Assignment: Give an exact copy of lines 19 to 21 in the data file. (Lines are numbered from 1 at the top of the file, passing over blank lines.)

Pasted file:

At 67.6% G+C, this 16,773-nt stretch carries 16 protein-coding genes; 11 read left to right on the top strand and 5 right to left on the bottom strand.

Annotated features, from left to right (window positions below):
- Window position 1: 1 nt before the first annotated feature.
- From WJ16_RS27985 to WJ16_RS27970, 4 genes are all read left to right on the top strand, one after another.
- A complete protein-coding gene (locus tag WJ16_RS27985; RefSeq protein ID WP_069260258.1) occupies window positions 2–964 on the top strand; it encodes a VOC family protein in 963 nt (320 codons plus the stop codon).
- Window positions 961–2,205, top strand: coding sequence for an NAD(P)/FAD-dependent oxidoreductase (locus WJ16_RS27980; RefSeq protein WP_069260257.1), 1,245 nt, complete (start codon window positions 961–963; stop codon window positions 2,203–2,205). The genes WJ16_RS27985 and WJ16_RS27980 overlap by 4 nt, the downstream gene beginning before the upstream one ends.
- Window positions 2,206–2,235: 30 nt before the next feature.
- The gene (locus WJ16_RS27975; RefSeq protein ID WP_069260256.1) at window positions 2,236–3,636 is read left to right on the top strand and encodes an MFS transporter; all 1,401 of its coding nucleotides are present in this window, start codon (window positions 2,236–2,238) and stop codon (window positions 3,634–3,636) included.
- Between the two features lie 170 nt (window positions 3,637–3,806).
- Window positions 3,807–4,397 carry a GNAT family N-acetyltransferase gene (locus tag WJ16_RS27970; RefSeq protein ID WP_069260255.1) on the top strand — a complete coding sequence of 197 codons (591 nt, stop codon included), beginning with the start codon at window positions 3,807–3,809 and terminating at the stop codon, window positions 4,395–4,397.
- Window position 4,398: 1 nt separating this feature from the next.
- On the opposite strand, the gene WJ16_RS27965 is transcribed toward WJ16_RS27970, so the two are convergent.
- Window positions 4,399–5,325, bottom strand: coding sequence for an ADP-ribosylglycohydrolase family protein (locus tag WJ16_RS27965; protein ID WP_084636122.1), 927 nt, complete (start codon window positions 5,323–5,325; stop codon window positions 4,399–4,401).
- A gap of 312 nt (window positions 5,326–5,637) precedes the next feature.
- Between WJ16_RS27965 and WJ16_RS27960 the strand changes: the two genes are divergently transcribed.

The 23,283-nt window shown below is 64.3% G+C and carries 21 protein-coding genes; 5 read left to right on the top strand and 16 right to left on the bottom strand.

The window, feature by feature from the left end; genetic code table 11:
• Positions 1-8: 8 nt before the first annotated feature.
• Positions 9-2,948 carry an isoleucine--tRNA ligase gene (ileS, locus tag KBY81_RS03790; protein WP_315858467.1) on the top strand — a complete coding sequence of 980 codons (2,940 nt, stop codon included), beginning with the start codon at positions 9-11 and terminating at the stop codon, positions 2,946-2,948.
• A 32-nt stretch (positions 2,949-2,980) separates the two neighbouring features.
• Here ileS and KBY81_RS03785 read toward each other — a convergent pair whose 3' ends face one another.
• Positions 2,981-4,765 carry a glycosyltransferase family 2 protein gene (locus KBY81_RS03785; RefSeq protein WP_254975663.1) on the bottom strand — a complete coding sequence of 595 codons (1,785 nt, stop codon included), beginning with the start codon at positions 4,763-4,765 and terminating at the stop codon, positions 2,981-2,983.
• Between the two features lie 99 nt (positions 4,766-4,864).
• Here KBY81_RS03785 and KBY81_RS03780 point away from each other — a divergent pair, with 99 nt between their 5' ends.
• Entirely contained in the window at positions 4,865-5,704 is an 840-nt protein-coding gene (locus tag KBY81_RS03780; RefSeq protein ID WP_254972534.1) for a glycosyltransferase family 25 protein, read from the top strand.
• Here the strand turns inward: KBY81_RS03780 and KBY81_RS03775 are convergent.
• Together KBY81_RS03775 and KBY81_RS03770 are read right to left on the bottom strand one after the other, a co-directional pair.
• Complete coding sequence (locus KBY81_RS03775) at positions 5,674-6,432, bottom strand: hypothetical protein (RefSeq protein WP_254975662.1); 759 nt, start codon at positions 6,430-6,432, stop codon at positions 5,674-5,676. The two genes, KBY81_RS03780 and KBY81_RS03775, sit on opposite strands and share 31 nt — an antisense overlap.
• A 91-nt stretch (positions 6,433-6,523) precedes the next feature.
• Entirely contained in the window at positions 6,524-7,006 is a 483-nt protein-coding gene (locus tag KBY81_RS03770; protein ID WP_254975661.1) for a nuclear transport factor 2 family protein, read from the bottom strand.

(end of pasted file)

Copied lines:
• Positions 9-2,948 carry an isoleucine--tRNA ligase gene (ileS, locus tag KBY81_RS03790; protein WP_315858467.1) on the top strand — a complete coding sequence of 980 codons (2,940 nt, stop codon included), beginning with the start codon at positions 9-11 and terminating at the stop codon, positions 2,946-2,948.
• A 32-nt stretch (positions 2,949-2,980) separates the two neighbouring features.
• Here ileS and KBY81_RS03785 read toward each other — a convergent pair whose 3' ends face one another.